UC Davis Symphony Explores Themes of Humanity and Nature in Upcoming Concert
Classical works that were inspired by humanity and nature form the basis of the UC Davis Symphony Orchestra’s concert on Sunday, Nov. 5. Jeffrey Thomas, Barbara K. Jackson Professor of Music and director of the American Bach Soloists, will conduct.
The program includes Edward Elgar’s “Sospiri,” Claude Debussy’s “Prélude à l’après-midi d’un faune,” Gustav Mahler’s “Blumine” and Ottorino Respighi’s “Pini di Roma.” Ellen Ruth Rose, viola, and the University Chorus join the orchestra for a performance of Ralph Vaughan Williams’ “Flos Campi.”
“Composers have been inspired by the beauty and the power of nature for centuries,” Thomas said in reference to the concert’s theme. “Whether in the form of Respighi’s musical representation of the magnificent wooded hills in and around Rome or Debussy’s evocative and sensual depiction of a faun’s flirtations with nymphs, they brought their most descriptive creativity to these works. Mahler’s short single-movement ‘Blumine’ (meaning a collection of blossoms, a bouquet or possibly meant as a German name for the Roman goddess, Flora) sweetly reflects on autumnal wildflowers, and ‘Flos Campi’ by Vaughan Williams takes its inspiration from verses in the Song of Songs and offers a contemplation of the flowers of the field and being ‘sick with love.’ Finally, the meditation by Elgar titled ‘Sospiri’ (‘sighs’) captures our human involvement with beauty and how such beauty moves our souls.”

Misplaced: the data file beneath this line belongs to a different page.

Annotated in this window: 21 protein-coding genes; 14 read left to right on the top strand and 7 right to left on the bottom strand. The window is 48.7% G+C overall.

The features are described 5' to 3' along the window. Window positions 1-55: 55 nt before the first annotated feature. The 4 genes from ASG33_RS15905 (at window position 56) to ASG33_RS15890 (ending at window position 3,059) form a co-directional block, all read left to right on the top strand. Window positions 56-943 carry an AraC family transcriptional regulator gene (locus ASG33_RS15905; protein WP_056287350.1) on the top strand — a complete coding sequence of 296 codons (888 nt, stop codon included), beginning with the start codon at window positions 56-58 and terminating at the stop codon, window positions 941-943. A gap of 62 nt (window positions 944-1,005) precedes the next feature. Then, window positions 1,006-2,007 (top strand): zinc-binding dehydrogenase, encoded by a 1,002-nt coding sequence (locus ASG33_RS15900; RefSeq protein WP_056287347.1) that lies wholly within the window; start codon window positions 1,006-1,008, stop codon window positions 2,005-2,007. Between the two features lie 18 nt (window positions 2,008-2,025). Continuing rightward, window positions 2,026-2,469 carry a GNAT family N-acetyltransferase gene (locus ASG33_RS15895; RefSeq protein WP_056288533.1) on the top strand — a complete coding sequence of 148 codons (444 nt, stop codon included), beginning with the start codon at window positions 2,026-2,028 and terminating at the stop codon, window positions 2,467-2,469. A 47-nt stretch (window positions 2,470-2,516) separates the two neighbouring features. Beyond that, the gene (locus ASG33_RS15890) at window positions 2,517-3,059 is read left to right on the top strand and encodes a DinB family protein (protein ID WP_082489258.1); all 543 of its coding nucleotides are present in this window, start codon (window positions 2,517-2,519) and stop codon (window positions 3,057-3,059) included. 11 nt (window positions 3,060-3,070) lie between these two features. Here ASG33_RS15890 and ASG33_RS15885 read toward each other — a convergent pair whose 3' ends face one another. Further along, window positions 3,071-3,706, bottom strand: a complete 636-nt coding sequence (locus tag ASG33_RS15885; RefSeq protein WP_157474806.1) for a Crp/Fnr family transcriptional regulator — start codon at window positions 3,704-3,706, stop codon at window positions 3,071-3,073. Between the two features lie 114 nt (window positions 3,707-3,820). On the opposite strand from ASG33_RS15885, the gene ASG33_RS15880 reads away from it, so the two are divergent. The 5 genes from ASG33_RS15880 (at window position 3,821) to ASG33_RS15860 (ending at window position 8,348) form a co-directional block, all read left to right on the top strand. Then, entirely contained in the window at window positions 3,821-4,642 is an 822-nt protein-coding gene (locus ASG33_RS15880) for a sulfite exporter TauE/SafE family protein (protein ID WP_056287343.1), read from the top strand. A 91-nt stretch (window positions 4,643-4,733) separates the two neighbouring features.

The concert takes place at Jackson Hall in the Robert and Margrit Mondavi Center for the Performing Arts at 7 p.m.
Tickets are $20 for adults and $10 for students and youth and are available at the Mondavi Center box office in person or by calling 530-754-2787 during 12-6 p.m., Monday through Saturday. Tickets are also available online at http://mondaviarts.org.
For more information about the College of Letter and Science’s Department of Music and future performances, visit http://arts.ucdavis.edu/music.